The Ducati SuperSport: From Classic Racer To Modern Sport Touring Bike

Even before the Desmosedici RR came out, many of Ducati’s bikes had origins in racing. It’s partially why the Italian brand is called ‘the Ferrari of motorcycles.’ And it continues to this day. The Scrambler, for example, isn’t just about looks—it can actually go off-road. Some models, though, have evolved somewhat from their origins. Such is the case with the racer turned touring bike, the Ducati SuperSport.

The original Ducati 900SS Desmo came from racers

Although the Ducati 900SS Desmo started production in 1975, its origins date back to 1971. That was the year Ducati released its first bike with the now-iconic 90° V-twin, aka ‘L-twin’: the 750GT.

But the bike didn’t come into its own until 1972, Silodrome reports, when it was fitted with the equally-iconic desmodromic valves. With these bikes, riders Paul Smart and Bruno Spaggiari took 1st and 2nd place at the Imola 200. And in 1973, Ducati released a limited number of replicas with the ‘desmo’ valves and disc brakes, Silodrome reports. These were the 750SS, or ‘750 Super Sport’ models.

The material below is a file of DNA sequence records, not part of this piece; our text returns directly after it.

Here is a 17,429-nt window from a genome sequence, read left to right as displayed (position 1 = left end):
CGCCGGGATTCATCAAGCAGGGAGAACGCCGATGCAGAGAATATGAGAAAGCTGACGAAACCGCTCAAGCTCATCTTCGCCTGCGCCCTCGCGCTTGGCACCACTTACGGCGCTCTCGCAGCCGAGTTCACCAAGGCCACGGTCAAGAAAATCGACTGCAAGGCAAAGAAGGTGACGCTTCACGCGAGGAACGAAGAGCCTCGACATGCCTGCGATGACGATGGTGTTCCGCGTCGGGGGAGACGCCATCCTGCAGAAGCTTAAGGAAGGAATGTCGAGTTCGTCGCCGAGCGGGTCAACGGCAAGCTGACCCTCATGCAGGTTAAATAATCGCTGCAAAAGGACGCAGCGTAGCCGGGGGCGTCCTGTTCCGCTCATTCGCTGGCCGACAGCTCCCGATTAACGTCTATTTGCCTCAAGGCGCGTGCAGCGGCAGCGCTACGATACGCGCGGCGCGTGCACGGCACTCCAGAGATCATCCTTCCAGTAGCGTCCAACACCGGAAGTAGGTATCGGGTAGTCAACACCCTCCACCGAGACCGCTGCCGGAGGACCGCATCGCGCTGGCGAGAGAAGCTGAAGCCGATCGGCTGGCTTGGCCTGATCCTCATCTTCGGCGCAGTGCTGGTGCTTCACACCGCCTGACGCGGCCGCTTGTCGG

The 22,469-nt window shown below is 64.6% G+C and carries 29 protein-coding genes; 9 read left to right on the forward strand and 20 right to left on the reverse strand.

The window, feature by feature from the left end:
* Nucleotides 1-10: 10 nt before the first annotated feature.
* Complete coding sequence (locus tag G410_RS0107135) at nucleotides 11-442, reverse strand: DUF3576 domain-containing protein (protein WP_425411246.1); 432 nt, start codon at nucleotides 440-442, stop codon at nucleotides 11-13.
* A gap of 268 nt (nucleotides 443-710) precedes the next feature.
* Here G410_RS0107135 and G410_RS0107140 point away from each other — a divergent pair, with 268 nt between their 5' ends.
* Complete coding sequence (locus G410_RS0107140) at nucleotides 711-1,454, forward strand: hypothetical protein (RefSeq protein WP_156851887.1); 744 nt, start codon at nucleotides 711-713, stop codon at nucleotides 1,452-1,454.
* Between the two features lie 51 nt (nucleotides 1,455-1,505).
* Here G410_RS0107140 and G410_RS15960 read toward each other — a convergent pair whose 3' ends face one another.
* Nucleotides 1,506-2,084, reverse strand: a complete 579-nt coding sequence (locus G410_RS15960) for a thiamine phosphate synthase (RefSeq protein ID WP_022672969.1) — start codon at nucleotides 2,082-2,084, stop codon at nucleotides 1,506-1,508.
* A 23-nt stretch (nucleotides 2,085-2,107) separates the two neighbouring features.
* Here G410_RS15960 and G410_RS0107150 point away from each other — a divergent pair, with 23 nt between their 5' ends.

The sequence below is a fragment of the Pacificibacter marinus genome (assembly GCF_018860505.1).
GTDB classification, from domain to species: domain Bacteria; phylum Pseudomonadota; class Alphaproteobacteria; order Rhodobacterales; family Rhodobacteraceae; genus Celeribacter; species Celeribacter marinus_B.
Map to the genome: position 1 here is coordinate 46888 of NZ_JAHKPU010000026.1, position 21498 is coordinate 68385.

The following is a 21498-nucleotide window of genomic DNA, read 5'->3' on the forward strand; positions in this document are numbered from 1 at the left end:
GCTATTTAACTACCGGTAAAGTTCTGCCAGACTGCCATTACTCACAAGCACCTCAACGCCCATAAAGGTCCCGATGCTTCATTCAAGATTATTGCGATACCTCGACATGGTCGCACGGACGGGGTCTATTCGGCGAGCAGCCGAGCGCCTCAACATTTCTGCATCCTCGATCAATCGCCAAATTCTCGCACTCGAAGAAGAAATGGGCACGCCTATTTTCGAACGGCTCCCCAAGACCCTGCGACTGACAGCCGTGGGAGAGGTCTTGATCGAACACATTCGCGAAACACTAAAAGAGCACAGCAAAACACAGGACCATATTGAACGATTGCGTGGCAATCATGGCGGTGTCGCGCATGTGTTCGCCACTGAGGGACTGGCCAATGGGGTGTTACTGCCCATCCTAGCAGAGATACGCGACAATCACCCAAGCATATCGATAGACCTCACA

Demand was so high that they became regular production bikes in 1975. And there was now a larger-capacity version: the Ducati 900SS, aka ‘900 Super Sport.’ The first examples were racer replicas in the truest sense, Petrolicious reports. Like British bikes at the time, they had right-hand foot shifters. And their frames couldn’t even accommodate turn signals.

A black-and-gold 1981 Ducati 900SS Super Sport Desmo